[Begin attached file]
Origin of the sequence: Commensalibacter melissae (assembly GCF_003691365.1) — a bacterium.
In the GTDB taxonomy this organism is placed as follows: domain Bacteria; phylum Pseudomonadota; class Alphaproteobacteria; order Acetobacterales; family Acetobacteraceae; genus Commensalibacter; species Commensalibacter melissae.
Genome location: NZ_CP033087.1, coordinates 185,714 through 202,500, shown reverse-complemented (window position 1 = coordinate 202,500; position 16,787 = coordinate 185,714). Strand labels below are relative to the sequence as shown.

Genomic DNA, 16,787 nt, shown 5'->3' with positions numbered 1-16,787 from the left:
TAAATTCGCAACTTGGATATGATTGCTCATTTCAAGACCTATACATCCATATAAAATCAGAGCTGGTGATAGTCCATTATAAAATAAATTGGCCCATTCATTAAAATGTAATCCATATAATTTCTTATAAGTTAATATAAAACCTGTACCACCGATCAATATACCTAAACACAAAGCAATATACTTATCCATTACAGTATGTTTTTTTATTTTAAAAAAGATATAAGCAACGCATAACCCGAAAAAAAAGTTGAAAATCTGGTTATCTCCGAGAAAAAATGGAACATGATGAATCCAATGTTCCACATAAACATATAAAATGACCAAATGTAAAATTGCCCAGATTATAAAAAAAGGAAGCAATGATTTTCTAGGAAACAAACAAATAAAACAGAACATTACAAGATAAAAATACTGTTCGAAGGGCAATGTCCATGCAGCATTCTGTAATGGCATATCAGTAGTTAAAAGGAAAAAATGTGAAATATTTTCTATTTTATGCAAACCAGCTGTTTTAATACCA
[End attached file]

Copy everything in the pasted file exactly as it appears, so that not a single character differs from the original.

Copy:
Origin of the sequence: Commensalibacter melissae (assembly GCF_003691365.1) — a bacterium.
In the GTDB taxonomy this organism is placed as follows: domain Bacteria; phylum Pseudomonadota; class Alphaproteobacteria; order Acetobacterales; family Acetobacteraceae; genus Commensalibacter; species Commensalibacter melissae.
Genome location: NZ_CP033087.1, coordinates 185,714 through 202,500, shown reverse-complemented (window position 1 = coordinate 202,500; position 16,787 = coordinate 185,714). Strand labels below are relative to the sequence as shown.

Genomic DNA, 16,787 nt, shown 5'->3' with positions numbered 1-16,787 from the left:
TAAATTCGCAACTTGGATATGATTGCTCATTTCAAGACCTATACATCCATATAAAATCAGAGCTGGTGATAGTCCATTATAAAATAAATTGGCCCATTCATTAAAATGTAATCCATATAATTTCTTATAAGTTAATATAAAACCTGTACCACCGATCAATATACCTAAACACAAAGCAATATACTTATCCATTACAGTATGTTTTTTTATTTTAAAAAAGATATAAGCAACGCATAACCCGAAAAAAAAGTTGAAAATCTGGTTATCTCCGAGAAAAAATGGAACATGATGAATCCAATGTTCCACATAAACATATAAAATGACCAAATGTAAAATTGCCCAGATTATAAAAAAAGGAAGCAATGATTTTCTAGGAAACAAACAAATAAAACAGAACATTACAAGATAAAAATACTGTTCGAAGGGCAATGTCCATGCAGCATTCTGTAATGGCATATCAGTAGTTAAAAGGAAAAAATGTGAAATATTTTCTATTTTATGCAAACCAGCTGTTTTAATACCA